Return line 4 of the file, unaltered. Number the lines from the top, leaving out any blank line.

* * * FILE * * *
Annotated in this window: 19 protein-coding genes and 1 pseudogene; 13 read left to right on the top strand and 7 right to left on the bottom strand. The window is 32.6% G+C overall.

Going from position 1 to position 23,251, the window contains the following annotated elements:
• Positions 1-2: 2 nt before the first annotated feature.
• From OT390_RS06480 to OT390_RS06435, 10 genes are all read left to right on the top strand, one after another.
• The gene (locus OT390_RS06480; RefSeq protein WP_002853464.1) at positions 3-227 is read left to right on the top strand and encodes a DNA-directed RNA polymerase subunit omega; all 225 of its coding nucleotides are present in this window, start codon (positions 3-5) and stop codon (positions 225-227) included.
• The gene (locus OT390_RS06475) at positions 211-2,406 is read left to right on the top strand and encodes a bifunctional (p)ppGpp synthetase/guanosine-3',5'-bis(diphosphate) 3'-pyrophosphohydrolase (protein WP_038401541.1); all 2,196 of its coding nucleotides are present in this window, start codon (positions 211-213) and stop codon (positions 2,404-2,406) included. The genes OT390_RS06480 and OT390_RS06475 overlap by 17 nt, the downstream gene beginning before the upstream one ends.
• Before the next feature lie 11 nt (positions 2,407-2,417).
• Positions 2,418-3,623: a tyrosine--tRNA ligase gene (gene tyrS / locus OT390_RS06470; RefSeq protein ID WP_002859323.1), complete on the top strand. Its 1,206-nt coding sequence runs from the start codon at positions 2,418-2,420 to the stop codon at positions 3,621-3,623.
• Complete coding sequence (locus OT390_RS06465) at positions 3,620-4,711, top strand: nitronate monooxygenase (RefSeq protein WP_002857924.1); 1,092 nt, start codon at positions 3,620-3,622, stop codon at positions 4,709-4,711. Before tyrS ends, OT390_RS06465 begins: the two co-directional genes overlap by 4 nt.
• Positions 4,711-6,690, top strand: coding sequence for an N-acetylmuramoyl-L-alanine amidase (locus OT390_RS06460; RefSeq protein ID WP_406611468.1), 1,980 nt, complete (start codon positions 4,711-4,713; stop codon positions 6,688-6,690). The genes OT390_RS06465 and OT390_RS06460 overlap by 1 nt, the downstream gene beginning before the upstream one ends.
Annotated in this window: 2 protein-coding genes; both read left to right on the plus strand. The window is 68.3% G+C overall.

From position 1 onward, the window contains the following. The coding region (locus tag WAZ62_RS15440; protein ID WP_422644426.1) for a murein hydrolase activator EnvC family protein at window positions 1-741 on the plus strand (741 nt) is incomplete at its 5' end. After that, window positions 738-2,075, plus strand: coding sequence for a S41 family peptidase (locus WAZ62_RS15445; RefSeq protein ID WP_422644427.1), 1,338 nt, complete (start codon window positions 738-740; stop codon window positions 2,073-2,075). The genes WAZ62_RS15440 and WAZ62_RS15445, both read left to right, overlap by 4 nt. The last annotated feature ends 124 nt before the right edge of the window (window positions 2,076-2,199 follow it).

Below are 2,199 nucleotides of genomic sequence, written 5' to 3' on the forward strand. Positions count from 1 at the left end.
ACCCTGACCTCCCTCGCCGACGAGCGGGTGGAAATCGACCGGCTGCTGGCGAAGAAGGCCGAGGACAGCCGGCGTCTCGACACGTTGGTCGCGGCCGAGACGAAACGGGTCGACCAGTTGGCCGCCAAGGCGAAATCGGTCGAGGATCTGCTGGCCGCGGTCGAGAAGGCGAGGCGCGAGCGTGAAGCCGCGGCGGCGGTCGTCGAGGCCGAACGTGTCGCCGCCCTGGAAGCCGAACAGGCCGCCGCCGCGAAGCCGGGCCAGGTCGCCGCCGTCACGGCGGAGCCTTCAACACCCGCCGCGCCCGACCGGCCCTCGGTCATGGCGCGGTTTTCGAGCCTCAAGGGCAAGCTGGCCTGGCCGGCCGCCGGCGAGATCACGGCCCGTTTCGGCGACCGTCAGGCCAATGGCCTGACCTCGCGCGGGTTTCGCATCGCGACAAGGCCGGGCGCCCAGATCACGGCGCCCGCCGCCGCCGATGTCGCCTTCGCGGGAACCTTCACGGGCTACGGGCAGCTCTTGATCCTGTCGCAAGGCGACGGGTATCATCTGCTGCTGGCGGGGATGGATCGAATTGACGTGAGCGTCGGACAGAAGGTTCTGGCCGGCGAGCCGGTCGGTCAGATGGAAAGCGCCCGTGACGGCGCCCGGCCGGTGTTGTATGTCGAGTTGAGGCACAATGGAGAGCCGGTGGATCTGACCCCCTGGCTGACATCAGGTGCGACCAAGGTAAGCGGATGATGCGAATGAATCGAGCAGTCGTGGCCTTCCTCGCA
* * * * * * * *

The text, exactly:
• From OT390_RS06480 to OT390_RS06435, 10 genes are all read left to right on the top strand, one after another.